More tips (and some red flags)

  • Additional qualifications are a useful indicator that the dentist in question has a genuine interest in dentistry and values improving their skills and/or keeping up with the latest developments and techniques. As there are many different qualifications, you may want to consult Google to find out what the extra letters behind their name stand for.
  • Most dentists nowadays offer “cosmetic dentistry” on their website. This can be a good sign (see our page on cosmetic dentistry). However, some dentists are definitely in the business of “selling” cosmetic procedures, sometimes without telling people about drawbacks and risks. Make sure the emphasis of the website isn’t on “smile makeovers”. Indeed many an ethical dentist will talk you out of unnecessary cosmetics, even if you think as middle age approaches you might like some! The key thing is to not endanger healthy tooth structure unnecessarily, as it is irreversible.
  • Some dentists pretend they are interested in helping nervous patients because they think there’s lots of money to be made from them. An emphasis on sedation in combination with smile makeovers and dental implants can sometimes be a bad sign.
  • In the UK, it’s fairly common for dentists who are specialists to also practice general dentistry. Endodontists in particular tend to be skilled at calming nervous patients (because root canals have such a bad reputation, new patients coming through the door usually expect the worst – so a good chairside manner is essential). They also rely heavily on a steady hand and good hand-eye coordination, and are very used to dealing with hard-to-numb teeth. You can use the British Endodontic Society’s Consultant Search.
  • It can also be a good sign if the dentist is a vocational trainer (i. e. a dentist who trains newbie dentists), as they may be the more nurturing and people-oriented types.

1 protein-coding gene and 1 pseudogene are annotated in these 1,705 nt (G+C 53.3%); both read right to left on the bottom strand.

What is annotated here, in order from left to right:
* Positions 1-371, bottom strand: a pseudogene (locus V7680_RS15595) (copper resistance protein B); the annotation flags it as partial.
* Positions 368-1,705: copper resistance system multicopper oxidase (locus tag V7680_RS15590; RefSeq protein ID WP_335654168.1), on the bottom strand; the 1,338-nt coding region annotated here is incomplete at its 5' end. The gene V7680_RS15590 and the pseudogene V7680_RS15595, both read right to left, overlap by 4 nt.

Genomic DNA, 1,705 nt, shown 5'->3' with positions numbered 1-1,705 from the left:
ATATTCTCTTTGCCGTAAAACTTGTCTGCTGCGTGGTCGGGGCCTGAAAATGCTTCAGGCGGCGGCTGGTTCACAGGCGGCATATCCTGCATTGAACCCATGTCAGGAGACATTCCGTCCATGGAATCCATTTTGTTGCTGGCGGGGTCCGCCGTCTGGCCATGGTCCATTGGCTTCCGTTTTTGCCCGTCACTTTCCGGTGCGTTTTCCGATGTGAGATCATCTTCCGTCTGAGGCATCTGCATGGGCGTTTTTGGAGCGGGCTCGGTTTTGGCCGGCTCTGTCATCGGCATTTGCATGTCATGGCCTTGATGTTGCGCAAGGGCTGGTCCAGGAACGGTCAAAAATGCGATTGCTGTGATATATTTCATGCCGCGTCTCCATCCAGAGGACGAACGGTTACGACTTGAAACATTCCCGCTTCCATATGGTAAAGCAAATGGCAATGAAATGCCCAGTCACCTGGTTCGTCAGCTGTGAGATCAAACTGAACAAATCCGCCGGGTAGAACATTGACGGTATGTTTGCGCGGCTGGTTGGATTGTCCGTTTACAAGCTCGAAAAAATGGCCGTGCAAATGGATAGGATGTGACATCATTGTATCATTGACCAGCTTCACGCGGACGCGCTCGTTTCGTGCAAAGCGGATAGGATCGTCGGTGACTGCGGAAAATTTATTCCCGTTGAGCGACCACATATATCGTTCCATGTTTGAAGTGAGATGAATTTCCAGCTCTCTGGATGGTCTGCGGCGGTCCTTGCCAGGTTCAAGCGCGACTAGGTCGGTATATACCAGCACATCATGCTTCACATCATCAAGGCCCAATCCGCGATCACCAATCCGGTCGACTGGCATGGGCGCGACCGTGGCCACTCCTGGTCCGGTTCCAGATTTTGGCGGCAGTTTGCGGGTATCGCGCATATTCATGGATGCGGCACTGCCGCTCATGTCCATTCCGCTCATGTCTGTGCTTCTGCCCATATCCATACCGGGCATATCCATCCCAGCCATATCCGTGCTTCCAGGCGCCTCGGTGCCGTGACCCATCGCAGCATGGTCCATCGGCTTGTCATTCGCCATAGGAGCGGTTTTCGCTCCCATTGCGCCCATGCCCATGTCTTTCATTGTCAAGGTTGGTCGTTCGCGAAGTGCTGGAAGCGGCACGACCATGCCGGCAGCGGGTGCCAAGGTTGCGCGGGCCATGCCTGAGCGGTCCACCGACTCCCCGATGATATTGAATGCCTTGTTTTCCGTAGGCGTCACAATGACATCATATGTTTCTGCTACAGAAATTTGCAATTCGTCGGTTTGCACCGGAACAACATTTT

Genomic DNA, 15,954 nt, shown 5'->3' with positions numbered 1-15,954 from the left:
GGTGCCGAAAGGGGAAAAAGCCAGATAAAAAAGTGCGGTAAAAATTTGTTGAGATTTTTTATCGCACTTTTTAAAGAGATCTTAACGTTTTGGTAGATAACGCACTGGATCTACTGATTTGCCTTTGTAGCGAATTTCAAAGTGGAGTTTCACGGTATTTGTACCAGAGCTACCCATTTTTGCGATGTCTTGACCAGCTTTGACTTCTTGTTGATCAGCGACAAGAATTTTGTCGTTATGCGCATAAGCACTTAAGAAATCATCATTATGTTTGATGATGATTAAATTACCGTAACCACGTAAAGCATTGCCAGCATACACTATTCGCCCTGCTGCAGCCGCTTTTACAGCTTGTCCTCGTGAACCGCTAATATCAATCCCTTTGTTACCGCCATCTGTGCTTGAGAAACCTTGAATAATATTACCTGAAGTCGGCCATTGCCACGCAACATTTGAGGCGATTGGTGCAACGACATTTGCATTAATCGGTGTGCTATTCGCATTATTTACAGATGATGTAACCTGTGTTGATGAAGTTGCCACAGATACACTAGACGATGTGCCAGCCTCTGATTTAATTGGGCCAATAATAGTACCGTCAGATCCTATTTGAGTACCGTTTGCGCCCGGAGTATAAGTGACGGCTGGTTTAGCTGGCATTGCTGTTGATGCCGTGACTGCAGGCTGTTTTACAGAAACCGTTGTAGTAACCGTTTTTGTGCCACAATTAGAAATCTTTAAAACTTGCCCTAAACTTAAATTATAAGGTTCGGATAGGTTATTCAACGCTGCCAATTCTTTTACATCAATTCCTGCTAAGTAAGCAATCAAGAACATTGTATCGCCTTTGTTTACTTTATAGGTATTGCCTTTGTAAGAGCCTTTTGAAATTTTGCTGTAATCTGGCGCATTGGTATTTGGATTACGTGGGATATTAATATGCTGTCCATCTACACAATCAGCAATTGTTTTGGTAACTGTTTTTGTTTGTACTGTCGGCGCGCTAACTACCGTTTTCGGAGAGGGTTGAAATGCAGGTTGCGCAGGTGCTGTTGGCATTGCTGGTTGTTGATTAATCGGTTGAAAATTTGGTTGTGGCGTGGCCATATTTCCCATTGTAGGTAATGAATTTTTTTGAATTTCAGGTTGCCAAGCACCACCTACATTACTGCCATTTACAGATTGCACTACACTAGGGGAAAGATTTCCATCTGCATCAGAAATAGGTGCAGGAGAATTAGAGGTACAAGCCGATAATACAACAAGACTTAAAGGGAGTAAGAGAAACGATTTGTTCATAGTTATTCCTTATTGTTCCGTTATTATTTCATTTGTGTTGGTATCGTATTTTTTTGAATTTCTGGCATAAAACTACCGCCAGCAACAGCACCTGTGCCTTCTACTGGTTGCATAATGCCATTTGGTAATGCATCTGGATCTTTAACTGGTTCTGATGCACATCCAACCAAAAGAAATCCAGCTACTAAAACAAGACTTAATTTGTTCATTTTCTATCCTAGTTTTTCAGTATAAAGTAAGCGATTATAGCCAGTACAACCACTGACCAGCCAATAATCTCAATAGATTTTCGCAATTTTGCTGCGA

Is the dentist registered?

You should also check that the dentists on your shortlist are actually licensed to practice dentistry – one can never be too careful:

How to check a dentist’s license to practice

Red Flags

Beware of “holistic” dentists: what “holistic” usually means is amalgam-free and often, and in many countries, root-canal-free (which equates to getting silver fillings replaced for no apparent reason and removing teeth which could have been saved).

It’s quackery (check out Quackwatch for more information).

Be careful when websites state that they have “the” solution for dental anxiety, and “the” solution is sedation dentistry (or twilight sleep, or sleep dentistry). Sedation should be used in addition to having a good relationship with your dentist, not as a replacement. You can find out more here: Ways of Tackling Dental Fears

Corporate Chains: Avoid large dental chains, especially in the US. The dentists there have to work to meet a quota, and these chains don’t have the best interests of either dentists or patients at heart. If you do a Google search for chains like Aspen Dental or Allcare Dental, you will find a lot of dissatisfied patients (and disillusioned dentists).